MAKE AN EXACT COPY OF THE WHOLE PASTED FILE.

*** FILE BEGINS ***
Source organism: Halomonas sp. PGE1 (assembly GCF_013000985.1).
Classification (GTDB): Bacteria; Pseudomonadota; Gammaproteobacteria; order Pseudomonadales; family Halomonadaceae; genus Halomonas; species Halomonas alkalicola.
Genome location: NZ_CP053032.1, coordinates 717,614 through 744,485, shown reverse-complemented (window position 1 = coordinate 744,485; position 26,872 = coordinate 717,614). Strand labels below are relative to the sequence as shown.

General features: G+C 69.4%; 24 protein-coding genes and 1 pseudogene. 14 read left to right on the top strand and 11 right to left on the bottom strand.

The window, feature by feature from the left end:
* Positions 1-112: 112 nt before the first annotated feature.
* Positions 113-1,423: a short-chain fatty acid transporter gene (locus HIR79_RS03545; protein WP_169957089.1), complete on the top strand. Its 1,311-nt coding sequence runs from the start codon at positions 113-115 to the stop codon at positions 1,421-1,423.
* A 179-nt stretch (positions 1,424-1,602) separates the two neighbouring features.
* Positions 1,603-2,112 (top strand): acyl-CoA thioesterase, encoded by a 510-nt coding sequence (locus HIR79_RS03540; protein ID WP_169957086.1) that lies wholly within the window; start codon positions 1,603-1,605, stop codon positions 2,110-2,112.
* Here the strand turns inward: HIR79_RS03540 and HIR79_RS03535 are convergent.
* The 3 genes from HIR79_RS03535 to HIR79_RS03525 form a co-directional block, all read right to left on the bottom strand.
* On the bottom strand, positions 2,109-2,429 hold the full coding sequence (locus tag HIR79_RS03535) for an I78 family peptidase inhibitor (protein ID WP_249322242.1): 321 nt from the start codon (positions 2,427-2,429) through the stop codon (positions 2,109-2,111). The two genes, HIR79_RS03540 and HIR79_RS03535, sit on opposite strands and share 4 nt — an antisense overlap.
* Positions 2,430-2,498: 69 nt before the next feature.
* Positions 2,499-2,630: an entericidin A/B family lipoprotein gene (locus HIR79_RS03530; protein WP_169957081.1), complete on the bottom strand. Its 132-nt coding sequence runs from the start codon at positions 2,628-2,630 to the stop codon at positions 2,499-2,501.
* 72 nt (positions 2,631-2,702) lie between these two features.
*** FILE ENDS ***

Source organism: Halomonas sp. PGE1 (assembly GCF_013000985.1).
Classification (GTDB): Bacteria; Pseudomonadota; Gammaproteobacteria; order Pseudomonadales; family Halomonadaceae; genus Halomonas; species Halomonas alkalicola.
Genome location: NZ_CP053032.1, coordinates 717,614 through 744,485, shown reverse-complemented (window position 1 = coordinate 744,485; position 26,872 = coordinate 717,614). Strand labels below are relative to the sequence as shown.

General features: G+C 69.4%; 24 protein-coding genes and 1 pseudogene. 14 read left to right on the top strand and 11 right to left on the bottom strand.

The window, feature by feature from the left end:
* Positions 1-112: 112 nt before the first annotated feature.
* Positions 113-1,423: a short-chain fatty acid transporter gene (locus HIR79_RS03545; protein WP_169957089.1), complete on the top strand. Its 1,311-nt coding sequence runs from the start codon at positions 113-115 to the stop codon at positions 1,421-1,423.
* A 179-nt stretch (positions 1,424-1,602) separates the two neighbouring features.
* Positions 1,603-2,112 (top strand): acyl-CoA thioesterase, encoded by a 510-nt coding sequence (locus HIR79_RS03540; protein ID WP_169957086.1) that lies wholly within the window; start codon positions 1,603-1,605, stop codon positions 2,110-2,112.
* Here the strand turns inward: HIR79_RS03540 and HIR79_RS03535 are convergent.
* The 3 genes from HIR79_RS03535 to HIR79_RS03525 form a co-directional block, all read right to left on the bottom strand.
* On the bottom strand, positions 2,109-2,429 hold the full coding sequence (locus tag HIR79_RS03535) for an I78 family peptidase inhibitor (protein ID WP_249322242.1): 321 nt from the start codon (positions 2,427-2,429) through the stop codon (positions 2,109-2,111). The two genes, HIR79_RS03540 and HIR79_RS03535, sit on opposite strands and share 4 nt — an antisense overlap.
* Positions 2,430-2,498: 69 nt before the next feature.
* Positions 2,499-2,630: an entericidin A/B family lipoprotein gene (locus HIR79_RS03530; protein WP_169957081.1), complete on the bottom strand. Its 132-nt coding sequence runs from the start codon at positions 2,628-2,630 to the stop codon at positions 2,499-2,501.
* 72 nt (positions 2,631-2,702) lie between these two features.